• the ‘power’/agency of song;
  • the role of song and singing in social processes and historical developments; etc. We invite proposals for 20-minute individual papers (max. 300 words) or alternative formats (pre- submission inquiry is encouraged). As the aim of this conference is to facilitate dialogue, there will be ample time for discussion and exchange. Please send your proposal, including your name, academic affiliation and a short biographical note, no later than 20 December 2019 to renee.vulto@ugent.be. For more information and registration, see www.songstudies.ugent.be.

In Search of Perfect Harmony: Giuseppe Tartini’s Music and Music Theory in Local and European Contexts

International Musicological Conference
University of Ljubljana, Faculty of Arts, Ljubljana, Slovenia
Tartini House, Piran, Slovenia
16 and 17 November 2020

The 250th anniversary of the death of the famous violinist, violin teacher, composer and music theorist Giuseppe Tartini (1692–1770), which we will commemorate in 2020, presents an opportunity to reconsider the research of his life and work already done, as well as to address topics that have so far remained in the background. The international musicological conference, which will be held on 16 and 17 November 2020 in Ljubljana and Piran, Tartini’s birthplace, will focus on Tartini’s musical-theoretical thought and his compositional creativity.
When in 1896 Tartini’s monument was erected in Piran, one of the commemorative records named him as “an artist and scientist of European reputation without an equal” (Amico, 2 August, 1896). Indeed, not many musicians made history both as an outstanding composer (the renowned mathematician, physicist and Tartini’s contemporary Leonhard Euler even called him the greatest composer of the time) and as an exceptional music theorist (beginning from traditional musical-theoretical ideas, Tartini laid the foundation for many later music-acoustical considerations). Especially after he began to devote himself to speculative reflections on music, Tartini seems to have been searching for harmony between music theory (which he studied in depth, even reaching back to ancient concepts of music) and musical practice (his daily routine as composer and violinist at St Anthony’s Basilica in Padua and as violin teacher).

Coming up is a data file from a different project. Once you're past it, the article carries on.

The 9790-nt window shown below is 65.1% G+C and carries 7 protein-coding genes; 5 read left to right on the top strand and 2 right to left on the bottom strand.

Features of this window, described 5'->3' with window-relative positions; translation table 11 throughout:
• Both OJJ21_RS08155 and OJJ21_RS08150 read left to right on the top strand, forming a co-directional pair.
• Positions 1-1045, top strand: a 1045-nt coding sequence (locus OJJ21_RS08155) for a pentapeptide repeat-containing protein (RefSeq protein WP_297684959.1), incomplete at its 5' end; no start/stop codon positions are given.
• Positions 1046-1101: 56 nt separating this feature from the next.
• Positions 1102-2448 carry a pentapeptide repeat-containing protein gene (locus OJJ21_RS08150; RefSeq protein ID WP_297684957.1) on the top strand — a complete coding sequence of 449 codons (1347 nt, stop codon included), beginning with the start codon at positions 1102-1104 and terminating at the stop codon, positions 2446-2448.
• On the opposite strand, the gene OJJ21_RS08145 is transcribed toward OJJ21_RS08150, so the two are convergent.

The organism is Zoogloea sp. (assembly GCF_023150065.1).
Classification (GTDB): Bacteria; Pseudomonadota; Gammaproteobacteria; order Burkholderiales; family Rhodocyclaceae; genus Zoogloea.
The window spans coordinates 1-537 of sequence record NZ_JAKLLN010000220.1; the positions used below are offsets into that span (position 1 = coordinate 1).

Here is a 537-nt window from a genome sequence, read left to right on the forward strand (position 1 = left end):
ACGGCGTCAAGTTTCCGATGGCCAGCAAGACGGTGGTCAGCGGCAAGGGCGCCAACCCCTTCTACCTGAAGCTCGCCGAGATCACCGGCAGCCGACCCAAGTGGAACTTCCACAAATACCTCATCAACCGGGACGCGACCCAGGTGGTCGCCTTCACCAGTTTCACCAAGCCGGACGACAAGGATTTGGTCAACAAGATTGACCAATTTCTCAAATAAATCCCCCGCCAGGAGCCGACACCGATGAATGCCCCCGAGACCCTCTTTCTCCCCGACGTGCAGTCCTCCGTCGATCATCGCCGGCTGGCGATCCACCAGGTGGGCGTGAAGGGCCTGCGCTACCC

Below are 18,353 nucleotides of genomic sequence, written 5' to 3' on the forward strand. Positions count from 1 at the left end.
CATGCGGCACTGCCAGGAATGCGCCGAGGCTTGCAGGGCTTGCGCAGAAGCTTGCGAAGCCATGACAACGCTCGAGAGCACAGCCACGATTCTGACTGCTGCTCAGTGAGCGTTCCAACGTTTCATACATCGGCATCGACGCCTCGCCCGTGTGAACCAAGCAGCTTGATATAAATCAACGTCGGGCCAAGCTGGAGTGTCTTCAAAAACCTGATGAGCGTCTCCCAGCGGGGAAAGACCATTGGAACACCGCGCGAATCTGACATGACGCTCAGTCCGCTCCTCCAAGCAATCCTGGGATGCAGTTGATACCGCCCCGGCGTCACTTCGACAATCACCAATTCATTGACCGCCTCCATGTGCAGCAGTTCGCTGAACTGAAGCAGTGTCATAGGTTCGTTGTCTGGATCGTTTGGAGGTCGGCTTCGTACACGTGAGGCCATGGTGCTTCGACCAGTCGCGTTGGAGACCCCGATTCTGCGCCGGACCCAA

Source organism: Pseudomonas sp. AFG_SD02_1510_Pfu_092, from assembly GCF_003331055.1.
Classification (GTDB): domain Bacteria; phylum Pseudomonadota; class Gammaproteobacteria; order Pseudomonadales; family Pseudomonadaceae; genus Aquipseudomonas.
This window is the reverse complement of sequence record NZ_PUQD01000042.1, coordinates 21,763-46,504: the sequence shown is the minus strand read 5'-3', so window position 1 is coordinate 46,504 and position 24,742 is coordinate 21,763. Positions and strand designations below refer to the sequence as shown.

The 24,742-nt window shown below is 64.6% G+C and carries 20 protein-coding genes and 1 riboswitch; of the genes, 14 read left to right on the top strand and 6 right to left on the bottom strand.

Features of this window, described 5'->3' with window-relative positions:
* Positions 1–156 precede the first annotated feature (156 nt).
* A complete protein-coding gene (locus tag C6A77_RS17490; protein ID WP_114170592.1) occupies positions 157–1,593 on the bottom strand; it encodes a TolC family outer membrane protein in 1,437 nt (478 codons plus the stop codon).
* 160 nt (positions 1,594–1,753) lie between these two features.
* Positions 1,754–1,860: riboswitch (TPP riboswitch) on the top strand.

Given that during his lifetime Tartini’s music and musical-theoretical works were known throughout Europe, they should also be considered in a broad European context. Despite his international reputation and his residence in Padua, Tartini remained connected to his native Piran: although he never returned to live there after 1708, when he left for Padua, he stayed in touch with his family through a lively correspondence. The influence of local (Istrian) folk-music traditions is of particular importance for his compositional output as well as for his theoretical reflections on music. This is revealed by the fact that the Piran archives still hold many Tartini documents, including manuscripts containing theoretical essays and fragments.

In this context, the following themes seem to be of special interest:
– Tartini’s music-theoretical thought in Italian and European contexts.
– Tartini as a follower of ancient theoretical tradition.
– Specific musical-theoretical questions in Tartini’s treatises.
– Tartini as a mathematician and a philosopher.
– Previous research on Tartini’s musical-theoretical thought and the publications of his musical-theoretical writings.
– Links between Tartini’s music theory and his compositional work.
– Tartini’s music in the European context.
– Tartini’s perceptions of folk-music tradition.
– Traces of folk music (especially Istrian) in Tartini’s works.
– Musical analysis of Tartini’s works.
– Music-theoretical and compositional influences on Tartini and Tartini’s influence on music theorists and composers of later periods.
– Other themes connected to Tartini’s compositional and musical-theoretical work.